Each year in the UK, 207,000 children start smoking and almost two-thirds of current and ex-smokers started smoking before the age of 18. Three-quarters of children are aware of smoking before they reach the age of five, regardless of whether or not their parents smoke.
Indeed, many children undertake smoking for the first time in childhood with one-third of children having tried smoking by 11 years of age.
Intervening at the earliest possible opportunity to prevent the initiation of smoking and de-normalise the use of cigarettes is vital if the UK government wants to achieve a smokefree society by 2030.
Researchers from Liverpool John Moores University, in conjunction with public health and sports stakeholders, developed a sports initiative for children and young people called Smokefree Sports.
Smokefree Sports is a unique, multi-sport, community-based initiative which is designed to prevent the uptake of smoking, reduce the prevalence of smoking in children and young people and increase awareness of the health consequences of smoking.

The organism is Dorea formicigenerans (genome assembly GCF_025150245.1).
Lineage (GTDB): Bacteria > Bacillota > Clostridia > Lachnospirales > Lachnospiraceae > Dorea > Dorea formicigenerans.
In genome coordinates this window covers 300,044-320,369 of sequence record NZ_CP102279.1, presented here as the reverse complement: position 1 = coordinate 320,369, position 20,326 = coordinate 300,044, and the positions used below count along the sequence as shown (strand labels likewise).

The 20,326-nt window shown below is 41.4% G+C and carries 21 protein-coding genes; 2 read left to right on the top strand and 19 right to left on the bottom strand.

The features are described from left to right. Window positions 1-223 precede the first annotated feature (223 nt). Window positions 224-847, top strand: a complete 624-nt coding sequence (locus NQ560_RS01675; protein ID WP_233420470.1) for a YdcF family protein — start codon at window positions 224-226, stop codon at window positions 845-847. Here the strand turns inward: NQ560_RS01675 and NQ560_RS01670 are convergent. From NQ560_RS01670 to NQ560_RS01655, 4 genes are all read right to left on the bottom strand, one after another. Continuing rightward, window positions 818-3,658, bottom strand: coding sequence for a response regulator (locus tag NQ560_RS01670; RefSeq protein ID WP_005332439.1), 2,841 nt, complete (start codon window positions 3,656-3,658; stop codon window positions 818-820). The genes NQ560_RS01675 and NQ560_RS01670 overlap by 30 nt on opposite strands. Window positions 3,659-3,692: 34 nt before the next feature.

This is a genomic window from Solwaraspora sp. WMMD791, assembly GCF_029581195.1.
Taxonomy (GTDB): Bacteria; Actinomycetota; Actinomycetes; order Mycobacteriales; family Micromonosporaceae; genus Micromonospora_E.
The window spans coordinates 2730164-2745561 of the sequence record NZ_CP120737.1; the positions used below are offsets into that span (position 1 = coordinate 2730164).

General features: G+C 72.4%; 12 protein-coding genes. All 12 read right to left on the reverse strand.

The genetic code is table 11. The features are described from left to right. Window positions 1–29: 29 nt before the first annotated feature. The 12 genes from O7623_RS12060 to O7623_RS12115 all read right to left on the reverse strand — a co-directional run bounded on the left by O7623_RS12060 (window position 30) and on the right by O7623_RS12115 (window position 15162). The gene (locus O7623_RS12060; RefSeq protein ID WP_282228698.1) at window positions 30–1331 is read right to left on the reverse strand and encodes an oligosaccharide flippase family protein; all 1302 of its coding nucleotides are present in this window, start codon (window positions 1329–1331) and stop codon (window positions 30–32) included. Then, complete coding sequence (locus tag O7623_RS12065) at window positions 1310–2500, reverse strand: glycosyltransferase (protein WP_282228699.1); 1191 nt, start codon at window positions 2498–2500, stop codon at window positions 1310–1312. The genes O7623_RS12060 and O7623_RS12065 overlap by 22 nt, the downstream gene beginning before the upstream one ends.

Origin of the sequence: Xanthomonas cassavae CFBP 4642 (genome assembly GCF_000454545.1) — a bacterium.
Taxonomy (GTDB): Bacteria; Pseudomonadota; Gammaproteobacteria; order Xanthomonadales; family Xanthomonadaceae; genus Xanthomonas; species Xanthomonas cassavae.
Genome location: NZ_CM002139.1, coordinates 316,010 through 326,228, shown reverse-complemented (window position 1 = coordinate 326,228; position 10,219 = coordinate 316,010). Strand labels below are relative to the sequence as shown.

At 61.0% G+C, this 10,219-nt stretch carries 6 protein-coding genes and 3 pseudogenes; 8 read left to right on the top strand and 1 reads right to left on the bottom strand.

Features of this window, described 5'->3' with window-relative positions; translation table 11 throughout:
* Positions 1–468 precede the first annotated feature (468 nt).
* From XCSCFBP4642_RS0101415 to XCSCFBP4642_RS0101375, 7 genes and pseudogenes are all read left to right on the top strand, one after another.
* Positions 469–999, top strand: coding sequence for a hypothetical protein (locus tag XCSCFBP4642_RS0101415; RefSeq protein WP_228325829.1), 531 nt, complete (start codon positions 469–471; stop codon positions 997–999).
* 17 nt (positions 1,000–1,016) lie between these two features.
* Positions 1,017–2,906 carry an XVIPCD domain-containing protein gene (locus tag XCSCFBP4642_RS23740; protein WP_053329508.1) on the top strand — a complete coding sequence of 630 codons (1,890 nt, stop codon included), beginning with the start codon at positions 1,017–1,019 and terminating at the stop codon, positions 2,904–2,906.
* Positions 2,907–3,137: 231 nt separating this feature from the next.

Using the power of sport, community coaches can deliver health promotion messages and brief interventions to children and young people.
Smokefree Sports was effective at changing attitudes towards smoking, and increasing the level of individual self-efficacy to refuse cigarettes immediately after delivery of the programme.
Almost all participating children had not developed an intention to smoke, indicating that sport-for-health interventions such as Smokefree Sports, offer a promising strategy for smoking prevention efforts, and should target children who are closer to the actual average age of smoking onset.
To learn more about the Smokefree Sports project and its impact on children and young people, click the button opposite to download the main paper published BMC Public Health.